So how does an ''old-school'' conveyancer find the confidence to let go? First, we recommend that he or she purchases a book on delegation that shows how they as managers can delegate successfully. Of course, one of the rules for effective delegation is that the secretary needs to be capable of carrying out instructions. So it stands to reason that the firm should hire quality conveyancing secretaries who are sufficiently competent to free up the conveyancer. And it also goes without saying that conveyancing secretaries should be properly trained in the tools of their trade.
Harness management tools
Such tools include technology, which really makes this leap possible: by using a graphic management package such as GhostPartner, for example, the conveyancer can see at a glance what's happening in the practice. Problem matters can be identified, sources of business can be measured, time to registration can be checked, and secretarial performance can be viewed in any number of ways. With this management tool, the conveyancer has complete control - without having to go into every single matter.
What if ''old-school'' conveyancers don't want to move with the times? In our opinion, it's just a matter of time before the more progressive firms start taking business away from ''old-school'' firms. We also believe that the more competent secretaries will gravitate to the progressive firms, partly because these firms will be able to pay better salaries, but also because such secretaries actually want more responsibility.
If you're an ''old-school'' conveyancer, you should not lose heart, however. Quite the contrary, in fact. Because it's really easy to learn how to use email (and most other software systems). Allow yourself to take your first step out from under the trees ... take the quantum leap from Sisyphean ''old school'' to proactive ''rainmaker'' - and just watch your practice grow!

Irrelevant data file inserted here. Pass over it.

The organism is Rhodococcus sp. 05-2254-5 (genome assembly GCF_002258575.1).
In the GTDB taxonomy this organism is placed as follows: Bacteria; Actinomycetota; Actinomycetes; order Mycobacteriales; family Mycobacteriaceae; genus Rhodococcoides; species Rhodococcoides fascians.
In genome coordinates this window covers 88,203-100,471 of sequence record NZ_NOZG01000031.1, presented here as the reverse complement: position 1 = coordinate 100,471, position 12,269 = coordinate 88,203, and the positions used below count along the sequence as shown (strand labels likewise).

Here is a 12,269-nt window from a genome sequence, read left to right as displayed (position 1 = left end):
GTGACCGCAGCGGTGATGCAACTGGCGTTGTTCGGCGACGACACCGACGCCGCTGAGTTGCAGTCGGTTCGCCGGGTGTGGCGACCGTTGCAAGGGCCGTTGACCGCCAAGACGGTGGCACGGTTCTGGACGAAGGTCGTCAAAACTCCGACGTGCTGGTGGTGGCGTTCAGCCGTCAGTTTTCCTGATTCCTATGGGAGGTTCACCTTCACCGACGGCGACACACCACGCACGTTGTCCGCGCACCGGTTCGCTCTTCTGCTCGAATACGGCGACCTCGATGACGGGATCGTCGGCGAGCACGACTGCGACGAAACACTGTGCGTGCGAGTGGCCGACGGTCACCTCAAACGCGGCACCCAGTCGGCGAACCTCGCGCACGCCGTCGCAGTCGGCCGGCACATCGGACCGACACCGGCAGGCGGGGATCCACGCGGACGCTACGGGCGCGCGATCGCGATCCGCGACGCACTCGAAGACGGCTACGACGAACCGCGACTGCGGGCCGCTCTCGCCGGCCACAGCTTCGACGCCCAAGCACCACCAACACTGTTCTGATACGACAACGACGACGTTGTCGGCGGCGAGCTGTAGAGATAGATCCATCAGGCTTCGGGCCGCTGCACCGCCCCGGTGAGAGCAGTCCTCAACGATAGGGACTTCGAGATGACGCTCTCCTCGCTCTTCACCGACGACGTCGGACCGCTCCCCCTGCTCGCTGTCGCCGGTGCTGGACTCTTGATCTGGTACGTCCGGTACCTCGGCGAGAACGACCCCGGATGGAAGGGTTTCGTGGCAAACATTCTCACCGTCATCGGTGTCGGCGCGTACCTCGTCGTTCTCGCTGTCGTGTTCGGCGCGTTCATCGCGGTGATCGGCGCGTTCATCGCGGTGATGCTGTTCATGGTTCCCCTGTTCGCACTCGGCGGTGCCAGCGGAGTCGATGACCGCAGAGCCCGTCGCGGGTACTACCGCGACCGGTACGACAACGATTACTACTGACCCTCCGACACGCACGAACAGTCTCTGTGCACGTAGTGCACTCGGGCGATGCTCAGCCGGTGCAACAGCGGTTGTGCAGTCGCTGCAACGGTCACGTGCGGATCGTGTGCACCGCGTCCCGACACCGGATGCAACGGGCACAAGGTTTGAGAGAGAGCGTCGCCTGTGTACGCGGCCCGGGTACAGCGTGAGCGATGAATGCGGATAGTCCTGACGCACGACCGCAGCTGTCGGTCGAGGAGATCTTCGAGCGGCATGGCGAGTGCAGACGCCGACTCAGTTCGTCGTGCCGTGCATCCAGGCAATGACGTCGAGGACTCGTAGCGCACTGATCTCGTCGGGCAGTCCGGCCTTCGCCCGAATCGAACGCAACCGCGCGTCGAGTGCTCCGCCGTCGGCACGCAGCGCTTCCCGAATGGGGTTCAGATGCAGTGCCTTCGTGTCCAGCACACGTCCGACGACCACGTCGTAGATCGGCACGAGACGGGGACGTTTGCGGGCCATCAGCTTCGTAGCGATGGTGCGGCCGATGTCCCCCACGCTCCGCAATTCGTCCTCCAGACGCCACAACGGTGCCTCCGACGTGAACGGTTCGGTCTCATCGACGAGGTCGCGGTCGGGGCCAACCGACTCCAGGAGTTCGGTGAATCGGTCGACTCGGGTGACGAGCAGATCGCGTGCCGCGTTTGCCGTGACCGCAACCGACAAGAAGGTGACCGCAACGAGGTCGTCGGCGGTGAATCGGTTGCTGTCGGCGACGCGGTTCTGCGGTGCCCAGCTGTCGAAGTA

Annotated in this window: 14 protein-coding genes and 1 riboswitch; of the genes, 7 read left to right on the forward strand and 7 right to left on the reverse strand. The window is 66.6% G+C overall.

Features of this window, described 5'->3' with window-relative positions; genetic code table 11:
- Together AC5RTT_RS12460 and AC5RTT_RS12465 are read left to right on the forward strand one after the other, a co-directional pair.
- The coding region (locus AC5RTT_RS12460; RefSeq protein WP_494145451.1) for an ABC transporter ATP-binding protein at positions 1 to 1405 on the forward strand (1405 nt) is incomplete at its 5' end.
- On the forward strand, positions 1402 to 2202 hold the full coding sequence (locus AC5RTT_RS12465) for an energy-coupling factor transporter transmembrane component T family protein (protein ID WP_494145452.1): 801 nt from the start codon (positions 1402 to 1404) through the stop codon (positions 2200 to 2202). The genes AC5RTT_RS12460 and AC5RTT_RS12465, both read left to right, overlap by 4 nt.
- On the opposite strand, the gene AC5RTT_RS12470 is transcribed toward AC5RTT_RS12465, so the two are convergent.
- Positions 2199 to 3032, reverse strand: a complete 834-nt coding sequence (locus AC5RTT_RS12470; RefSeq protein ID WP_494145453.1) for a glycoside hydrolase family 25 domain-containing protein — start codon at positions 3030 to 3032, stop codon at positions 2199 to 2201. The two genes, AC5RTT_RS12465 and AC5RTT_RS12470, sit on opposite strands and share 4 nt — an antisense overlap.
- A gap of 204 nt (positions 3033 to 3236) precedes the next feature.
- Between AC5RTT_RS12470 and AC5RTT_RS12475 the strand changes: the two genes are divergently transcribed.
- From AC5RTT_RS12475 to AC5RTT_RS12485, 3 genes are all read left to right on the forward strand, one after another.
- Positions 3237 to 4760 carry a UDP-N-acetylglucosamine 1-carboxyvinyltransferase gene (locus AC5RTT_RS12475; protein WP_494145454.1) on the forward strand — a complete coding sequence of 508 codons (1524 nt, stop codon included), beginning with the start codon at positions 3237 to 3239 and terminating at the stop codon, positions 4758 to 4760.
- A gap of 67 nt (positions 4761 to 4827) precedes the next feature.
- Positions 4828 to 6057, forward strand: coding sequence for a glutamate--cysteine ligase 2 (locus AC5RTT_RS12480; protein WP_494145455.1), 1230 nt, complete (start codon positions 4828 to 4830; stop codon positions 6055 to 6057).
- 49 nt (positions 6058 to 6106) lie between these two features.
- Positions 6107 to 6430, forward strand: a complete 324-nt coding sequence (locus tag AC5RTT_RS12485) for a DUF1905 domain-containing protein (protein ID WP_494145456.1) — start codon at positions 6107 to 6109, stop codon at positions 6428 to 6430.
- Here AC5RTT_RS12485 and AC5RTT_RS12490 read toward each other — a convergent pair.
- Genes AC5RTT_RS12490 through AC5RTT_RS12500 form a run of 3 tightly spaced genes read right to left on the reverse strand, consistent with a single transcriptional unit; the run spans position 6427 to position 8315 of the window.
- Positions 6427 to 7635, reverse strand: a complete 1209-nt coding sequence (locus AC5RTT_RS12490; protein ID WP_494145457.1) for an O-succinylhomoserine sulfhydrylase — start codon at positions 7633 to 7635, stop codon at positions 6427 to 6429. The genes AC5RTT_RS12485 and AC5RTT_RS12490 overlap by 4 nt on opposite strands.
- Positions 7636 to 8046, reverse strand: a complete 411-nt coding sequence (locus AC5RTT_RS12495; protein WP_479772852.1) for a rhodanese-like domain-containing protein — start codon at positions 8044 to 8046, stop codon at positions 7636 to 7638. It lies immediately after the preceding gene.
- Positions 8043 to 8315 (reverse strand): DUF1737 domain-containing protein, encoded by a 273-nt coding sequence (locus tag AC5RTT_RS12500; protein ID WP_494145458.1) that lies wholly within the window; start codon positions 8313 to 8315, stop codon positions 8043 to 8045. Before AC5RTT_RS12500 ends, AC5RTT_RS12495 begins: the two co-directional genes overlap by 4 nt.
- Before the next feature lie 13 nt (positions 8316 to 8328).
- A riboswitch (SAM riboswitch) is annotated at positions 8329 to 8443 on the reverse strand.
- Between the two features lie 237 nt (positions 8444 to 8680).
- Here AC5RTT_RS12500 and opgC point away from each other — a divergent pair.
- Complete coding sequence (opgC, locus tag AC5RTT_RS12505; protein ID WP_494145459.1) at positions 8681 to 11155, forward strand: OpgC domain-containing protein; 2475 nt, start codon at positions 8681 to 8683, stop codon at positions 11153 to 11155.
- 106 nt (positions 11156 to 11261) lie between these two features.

Very good article. It seems to often be the younger conveyancers who want to work in the "old school" manner as far as staffing is concerned. They don't like to let go of the power of being in control of everything and everybody, and in order to save on salaries employ inexperienced secretaries who need constant assistance and supervision. As a result the conveyancer doesn't have sufficient time to devote to the complex matters, and certainly doesn't have time for efficient marketing. I've been in this line of work a very long time and I've seen it all. The conveyancers who employ the top staff, let them get on with the job and ask for help when it's needed, and themselves have plenty of time for client relations, get the work and make the money. The top conveyancing secretary can keep the office going without assistance while the conveyancer is on leave, and has extensive knowledge gained over years of doing the work, which allows her to know when a word, a clause in a document, an entry on a print-out, is likely to cause a problem. But one has to PAY for this ability. It's expecting the inexperienced to have that knowledge which causes the problems, as quite serious errors occur all too often and the conveyancer loses clients as a result.